•An estimated 1.6 billion Christmas cards get sent every year.

•Approximately 33% of the holiday cards purchased each year contain a religious message.

•Christmas cards account for 60% of all card sales. The most popular Seasonal cards are Christmas cards, with some 1.6 billion units purchased (including boxed cards). This is followed by cards for Valentine’s Day (145 million units, not including classroom valentines), Mother’s Day (133 million units), Father’s Day (90 million units), Graduation (67 million units), Easter (57 million units), Halloween (21 million units), Thanksgiving (15 million units) and St. Patrick’s Day (7 million units).

•The U.S. is home to approximately 3,000 greeting card publishers.

•”Merry Christmas” is the preferred text for 54% of holiday card purchasers. “Season’s Greetings”, is liked by 12%, and “Happy Holidays” is preferred by 21%.

•When it comes to deciding which boxed card to buy, 56% of us make the decision based on the variety of cards available, and for 63%, the price is the most influential factor.

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J Hoover Lith Christmas Eve 1880 Christmas Eve by J Edgar H (1880)

As each Christmas comes and goes I’ve noticed there are a few people who send me a Christmas card every year without fail even if I forgot to send them one. Some years I didn’t bother with the card, envelope or the stamp. In the last few years, I haven’t even bothered to put up a tree.

The Christmas cards start slow and then build and the closer we get to Christmas they become a trickle the last few days before Christmas.

I know my son tapes his Christmas cards to several walls in his home for everyone to see.  It’s fun looking at all of his Christmas Cards.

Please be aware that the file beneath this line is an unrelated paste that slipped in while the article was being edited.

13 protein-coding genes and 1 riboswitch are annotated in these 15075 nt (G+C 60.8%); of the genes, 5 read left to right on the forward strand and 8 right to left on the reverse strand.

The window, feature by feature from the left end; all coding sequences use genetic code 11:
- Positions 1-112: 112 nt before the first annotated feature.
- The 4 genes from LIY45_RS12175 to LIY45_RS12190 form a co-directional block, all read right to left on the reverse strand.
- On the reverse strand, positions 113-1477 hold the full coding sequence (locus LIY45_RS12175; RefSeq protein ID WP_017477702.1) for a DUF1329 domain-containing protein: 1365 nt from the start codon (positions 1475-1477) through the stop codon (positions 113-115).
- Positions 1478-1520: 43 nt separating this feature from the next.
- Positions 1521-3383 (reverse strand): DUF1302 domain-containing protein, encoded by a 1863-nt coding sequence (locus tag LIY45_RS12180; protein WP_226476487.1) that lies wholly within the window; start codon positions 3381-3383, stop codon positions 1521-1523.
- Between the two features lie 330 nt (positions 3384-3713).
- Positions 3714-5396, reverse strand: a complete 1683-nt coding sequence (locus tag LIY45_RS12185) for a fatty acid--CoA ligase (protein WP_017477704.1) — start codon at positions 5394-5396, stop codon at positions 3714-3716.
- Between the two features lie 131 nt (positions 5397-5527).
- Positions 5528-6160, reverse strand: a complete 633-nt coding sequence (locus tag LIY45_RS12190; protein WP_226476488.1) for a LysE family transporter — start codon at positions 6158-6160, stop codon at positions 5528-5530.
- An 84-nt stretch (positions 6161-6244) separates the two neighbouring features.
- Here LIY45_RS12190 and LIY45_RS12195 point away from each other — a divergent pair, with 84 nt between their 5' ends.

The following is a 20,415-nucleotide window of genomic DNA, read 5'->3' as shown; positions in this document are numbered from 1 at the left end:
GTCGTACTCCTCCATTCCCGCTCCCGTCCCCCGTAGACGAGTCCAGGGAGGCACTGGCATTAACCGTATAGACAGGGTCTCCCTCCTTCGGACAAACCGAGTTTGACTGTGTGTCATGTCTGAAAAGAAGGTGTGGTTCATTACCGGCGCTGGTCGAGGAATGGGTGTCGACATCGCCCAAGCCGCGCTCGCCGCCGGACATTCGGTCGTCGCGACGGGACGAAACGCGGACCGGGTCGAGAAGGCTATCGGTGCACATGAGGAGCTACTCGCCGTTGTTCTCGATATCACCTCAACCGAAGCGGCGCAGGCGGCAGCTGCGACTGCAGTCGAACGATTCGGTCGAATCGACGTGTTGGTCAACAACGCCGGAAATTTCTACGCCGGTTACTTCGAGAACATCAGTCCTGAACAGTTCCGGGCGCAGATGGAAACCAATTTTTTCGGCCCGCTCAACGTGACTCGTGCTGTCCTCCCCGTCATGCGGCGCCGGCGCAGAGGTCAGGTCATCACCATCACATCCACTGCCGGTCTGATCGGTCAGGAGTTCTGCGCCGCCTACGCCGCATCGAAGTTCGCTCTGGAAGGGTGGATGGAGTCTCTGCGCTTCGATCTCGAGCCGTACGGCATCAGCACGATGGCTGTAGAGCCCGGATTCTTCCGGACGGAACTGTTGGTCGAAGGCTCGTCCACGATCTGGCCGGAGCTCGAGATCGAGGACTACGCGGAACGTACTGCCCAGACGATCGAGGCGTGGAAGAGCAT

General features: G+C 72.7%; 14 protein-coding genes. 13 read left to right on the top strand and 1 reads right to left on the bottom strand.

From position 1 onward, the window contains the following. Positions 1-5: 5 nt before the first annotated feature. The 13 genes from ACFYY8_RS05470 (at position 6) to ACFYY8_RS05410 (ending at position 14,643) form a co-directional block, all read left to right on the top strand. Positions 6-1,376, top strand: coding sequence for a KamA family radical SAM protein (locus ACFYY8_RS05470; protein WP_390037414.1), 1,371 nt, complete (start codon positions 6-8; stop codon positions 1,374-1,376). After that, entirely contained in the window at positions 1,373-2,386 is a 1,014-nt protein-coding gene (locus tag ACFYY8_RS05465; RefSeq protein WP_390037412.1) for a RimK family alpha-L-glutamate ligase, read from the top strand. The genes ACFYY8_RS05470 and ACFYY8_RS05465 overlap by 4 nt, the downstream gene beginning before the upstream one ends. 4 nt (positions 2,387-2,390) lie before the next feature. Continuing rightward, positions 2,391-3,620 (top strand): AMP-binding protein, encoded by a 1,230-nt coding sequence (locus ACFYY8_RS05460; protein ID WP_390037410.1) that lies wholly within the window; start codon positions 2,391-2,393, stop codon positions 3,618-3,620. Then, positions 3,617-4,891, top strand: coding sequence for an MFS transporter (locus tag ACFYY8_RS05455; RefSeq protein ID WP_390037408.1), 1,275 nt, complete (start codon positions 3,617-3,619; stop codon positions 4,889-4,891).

For years I have shared my Christmas cards online. I thought I would do it again this year.

Before we look at the cards I received this year, I decided to post the Christmas Cards of our Presidents.

While it may be less common these days to send a holiday greeting via snail mail, the White House has yet to let go of its 90-year tradition.

Starting with Calvin Coolidge in 1927, the long-standing practice allows each sitting US president to let their staff and supporters know they wish them a happy holiday. Each card is unique, and recipients change from year to year.

1927 - calvin-coolidge-1927

CALVIN COOLIDGE  –  1927

1931 HOOVER 03

HERBERT HOOVER –  1931

1932 herbert-hoover-1932

HERBERT HOOVER  –  1932

1933 franklin-roosevelt-1933

PRESIDENT ROOSEVELT  –  1933

1934 franklin-roosevelt-1934

PRESIDENT ROOSEVELT  –  1934

1935 franklin-roosevelt-1935

PRESIDENT ROOSEVELT  –  1935

1936 franklin-roosevelt-1936

PRESIDENT ROOSEVELT   –  1936

1937 franklin-roosevelt-1937

PRESIDENT ROOSEVELT  –  1937

1941 franklin-roosevelt-1941

PRESIDENT ROOSEVELT  –  1941

1942 franklin-roosevelt-1942

PRESIDENT ROOSEVELT  –  1942

1943 franklin-roosevelt-1943

PRESIDENT ROOSEVELT   –  1943

1944 franklin-roosevelt-1944

PRESIDENT ROOSEVELT  –  1945

1945 harry-s-truman-1945

PRESIDENT TRUMAN  –  1945

1946 harry-s-truman-1946

PRESIDENT TRUMAN  –  1946

1950 harry-s-truman-1950

PRESIDENT TRUMAN  –  1950

1951 harry-s-truman-1951

PRESIDENT TRUMAN  –  1951

1952 harry-s-truman-1952

PRESIDENT TRUMAN  –  1952

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PRESIDENT  EISENHOWER   –   1953.

1954 dwight-d-eisenhower-1954

PRESIDENT EISENHOWER  –  1954

1956 dwight-d-eisenhower-1956

PRESIDENT EISENHOWER  –  1956

1957 dwight-d-eisenhower-1957

PRESIDENT EISENHOWER  –  1957

1959 dwight-d-eisenhower-1959

PRESIDENT EISENHOWER  –  1959

1961 john-f-kennedy-1961

PRESIDENT KENNEDY  –  1961

1962 john-f-kennedy-1962

PRESIDENT KENNEDY  –  1962